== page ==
3. Turns out, Touch has a young son (he decided to break up with his wife after he traveled back to the present and fell in insta-lurv with Rogue. The wife is one of the bad guys, so that makes it ok.). In order to protect his son from becoming like his wife and father, he sends the kid to the present, entrusting him to Rogue's care.

    She, in turn, drops him off at the curb of Coma Cody's parents' house. The Robbins had done such a bang up job raising Cody, she was sure they'd do great with Touch's kid. Who knows if they can afford to raise him what with Coma Cody's hospital bills. Or if they even want to do it at this stage of their lives. Pshaw. She knows they'll be great! And anyway, she's got places to be. Touch left her a screwdriver that can hack ATMs so she doesn't have to worry about money (unlike the Robbins...har!) so she gets herself a bitchin' Camaro and heads to Maine where she dreams of Touch one day coming back for her. And the kid. I guess. If he's still alive or whatever.

By min | March 18, 2014, 1:04 PM | Boooooks & Comics | Comments (2) | Link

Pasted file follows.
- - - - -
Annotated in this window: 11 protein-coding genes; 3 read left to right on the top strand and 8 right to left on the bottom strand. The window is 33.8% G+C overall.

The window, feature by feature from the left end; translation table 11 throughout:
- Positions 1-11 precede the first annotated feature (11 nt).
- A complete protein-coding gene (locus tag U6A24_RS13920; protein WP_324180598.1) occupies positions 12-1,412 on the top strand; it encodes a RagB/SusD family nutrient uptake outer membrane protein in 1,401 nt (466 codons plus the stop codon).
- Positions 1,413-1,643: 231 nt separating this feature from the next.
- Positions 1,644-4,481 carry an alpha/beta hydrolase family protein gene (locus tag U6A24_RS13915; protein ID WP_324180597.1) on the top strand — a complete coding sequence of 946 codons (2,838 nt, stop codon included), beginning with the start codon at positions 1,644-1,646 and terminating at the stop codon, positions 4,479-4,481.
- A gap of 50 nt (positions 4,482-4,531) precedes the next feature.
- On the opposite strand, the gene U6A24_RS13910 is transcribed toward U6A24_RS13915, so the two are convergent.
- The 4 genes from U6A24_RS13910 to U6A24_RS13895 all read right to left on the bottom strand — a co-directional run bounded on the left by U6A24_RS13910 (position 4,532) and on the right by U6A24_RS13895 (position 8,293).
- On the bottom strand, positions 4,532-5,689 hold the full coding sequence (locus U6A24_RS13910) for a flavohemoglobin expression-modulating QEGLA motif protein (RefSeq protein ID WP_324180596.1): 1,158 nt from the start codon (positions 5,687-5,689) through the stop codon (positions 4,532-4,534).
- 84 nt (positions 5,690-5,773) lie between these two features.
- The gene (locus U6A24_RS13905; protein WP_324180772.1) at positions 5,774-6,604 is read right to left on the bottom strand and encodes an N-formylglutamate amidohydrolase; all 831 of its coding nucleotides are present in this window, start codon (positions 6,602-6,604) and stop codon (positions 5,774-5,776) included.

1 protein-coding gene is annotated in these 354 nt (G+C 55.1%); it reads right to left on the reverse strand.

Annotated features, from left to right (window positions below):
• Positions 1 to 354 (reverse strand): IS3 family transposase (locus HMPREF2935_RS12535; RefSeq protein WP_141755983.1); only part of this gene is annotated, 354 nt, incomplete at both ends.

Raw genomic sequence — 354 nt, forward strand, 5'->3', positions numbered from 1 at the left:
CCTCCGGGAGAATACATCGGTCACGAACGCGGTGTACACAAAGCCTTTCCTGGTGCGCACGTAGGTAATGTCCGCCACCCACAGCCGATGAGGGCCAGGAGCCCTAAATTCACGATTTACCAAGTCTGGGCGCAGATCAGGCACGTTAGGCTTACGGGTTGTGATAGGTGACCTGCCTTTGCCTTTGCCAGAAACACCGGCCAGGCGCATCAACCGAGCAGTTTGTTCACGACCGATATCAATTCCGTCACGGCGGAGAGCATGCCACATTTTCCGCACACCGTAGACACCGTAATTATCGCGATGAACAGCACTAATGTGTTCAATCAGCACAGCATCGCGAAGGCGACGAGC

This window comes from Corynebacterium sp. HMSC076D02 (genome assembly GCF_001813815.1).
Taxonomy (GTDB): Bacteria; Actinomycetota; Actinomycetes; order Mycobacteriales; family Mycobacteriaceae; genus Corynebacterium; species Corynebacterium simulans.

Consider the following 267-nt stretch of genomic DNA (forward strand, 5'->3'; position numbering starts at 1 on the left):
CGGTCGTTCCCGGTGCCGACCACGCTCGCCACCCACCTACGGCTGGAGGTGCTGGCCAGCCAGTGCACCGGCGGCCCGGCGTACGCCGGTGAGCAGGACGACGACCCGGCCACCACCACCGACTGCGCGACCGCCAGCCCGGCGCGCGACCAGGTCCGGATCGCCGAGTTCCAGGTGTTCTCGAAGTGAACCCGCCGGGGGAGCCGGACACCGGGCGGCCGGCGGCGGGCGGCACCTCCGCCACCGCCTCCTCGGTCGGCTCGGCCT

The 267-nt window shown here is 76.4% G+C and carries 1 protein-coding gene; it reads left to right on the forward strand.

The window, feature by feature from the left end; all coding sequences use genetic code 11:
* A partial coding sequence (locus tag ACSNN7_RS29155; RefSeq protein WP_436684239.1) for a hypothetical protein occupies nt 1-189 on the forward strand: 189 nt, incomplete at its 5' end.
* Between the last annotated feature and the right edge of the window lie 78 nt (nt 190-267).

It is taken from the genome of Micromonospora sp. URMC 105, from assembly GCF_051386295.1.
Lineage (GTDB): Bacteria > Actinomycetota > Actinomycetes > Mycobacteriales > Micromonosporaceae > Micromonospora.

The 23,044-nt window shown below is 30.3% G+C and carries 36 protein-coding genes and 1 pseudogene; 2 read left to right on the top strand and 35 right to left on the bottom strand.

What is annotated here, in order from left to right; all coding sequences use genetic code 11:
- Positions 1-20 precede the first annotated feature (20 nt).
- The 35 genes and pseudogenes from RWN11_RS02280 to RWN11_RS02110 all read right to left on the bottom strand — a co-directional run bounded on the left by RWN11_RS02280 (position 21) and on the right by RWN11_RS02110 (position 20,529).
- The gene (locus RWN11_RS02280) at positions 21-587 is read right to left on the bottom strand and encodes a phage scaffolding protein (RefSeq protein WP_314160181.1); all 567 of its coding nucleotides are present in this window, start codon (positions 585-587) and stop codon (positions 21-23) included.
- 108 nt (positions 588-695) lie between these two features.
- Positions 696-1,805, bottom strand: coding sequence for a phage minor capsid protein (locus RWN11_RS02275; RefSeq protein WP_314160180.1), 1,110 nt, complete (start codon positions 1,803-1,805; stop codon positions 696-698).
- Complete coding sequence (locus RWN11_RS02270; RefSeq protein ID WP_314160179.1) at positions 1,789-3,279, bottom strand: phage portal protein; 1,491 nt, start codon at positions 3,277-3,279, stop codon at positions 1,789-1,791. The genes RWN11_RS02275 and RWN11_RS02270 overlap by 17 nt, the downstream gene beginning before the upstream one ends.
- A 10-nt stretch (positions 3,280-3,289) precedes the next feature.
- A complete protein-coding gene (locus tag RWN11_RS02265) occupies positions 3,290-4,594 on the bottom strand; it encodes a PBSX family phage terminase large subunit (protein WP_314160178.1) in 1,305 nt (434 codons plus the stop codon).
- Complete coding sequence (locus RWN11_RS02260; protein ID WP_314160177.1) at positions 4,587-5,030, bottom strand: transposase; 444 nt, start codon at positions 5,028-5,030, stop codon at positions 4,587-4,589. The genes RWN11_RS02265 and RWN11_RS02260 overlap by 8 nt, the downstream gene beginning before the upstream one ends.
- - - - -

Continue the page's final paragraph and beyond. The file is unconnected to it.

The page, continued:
Brevoort link blogging

Just more for posterity.

Why Marvel no longer tries to coordinate character appearances in other books and Why guest appearances by Spider-Man and Wolverine don't help sales anymore.

By fnord12 | March 18, 2014, 12:41 PM | Comics | Comments (3) | Link

The Biscuit Was Clear

Tony (aka Iron Man) is separated from the rest of the group by the rubble from the collapsed wall. He's lost his face plate (modern-day armor). There is no way he can dig through the rubble without using up too much of the suit's power (1960s drawbacks). Looking around, he sees an open door and moves towards it. The room is softly lit, an unused fireplace on the far wall. As he walks towards it, a hologram of a man's head and torso appear on the hearth.

Spotting him, the hologram speaks.

"Ahh...there you are."

Sensing a trap, Tony moves to exit the room, but the door closes before he can reach it.

The scene changes to a brightly lit lab. Tony Stark has turned into some random stranger wearing slacks and a striped shirt and tie. Suspenders, even. The hologram has been replaced with a real person. He directs his underlings to attack the stranger. He wants him for parts. No matter that his circuitry might not be compatible. It's always best to take every opportunity to capture cyborgs on the chance their parts could be useful.

Engaged with one henchman, the stranger is unable to dodge the second henchman's blow. The double-headed battle axe sinks into the stranger's shoulder and chest. He falls. Pink fluid gushes from the wound, flooding the floor.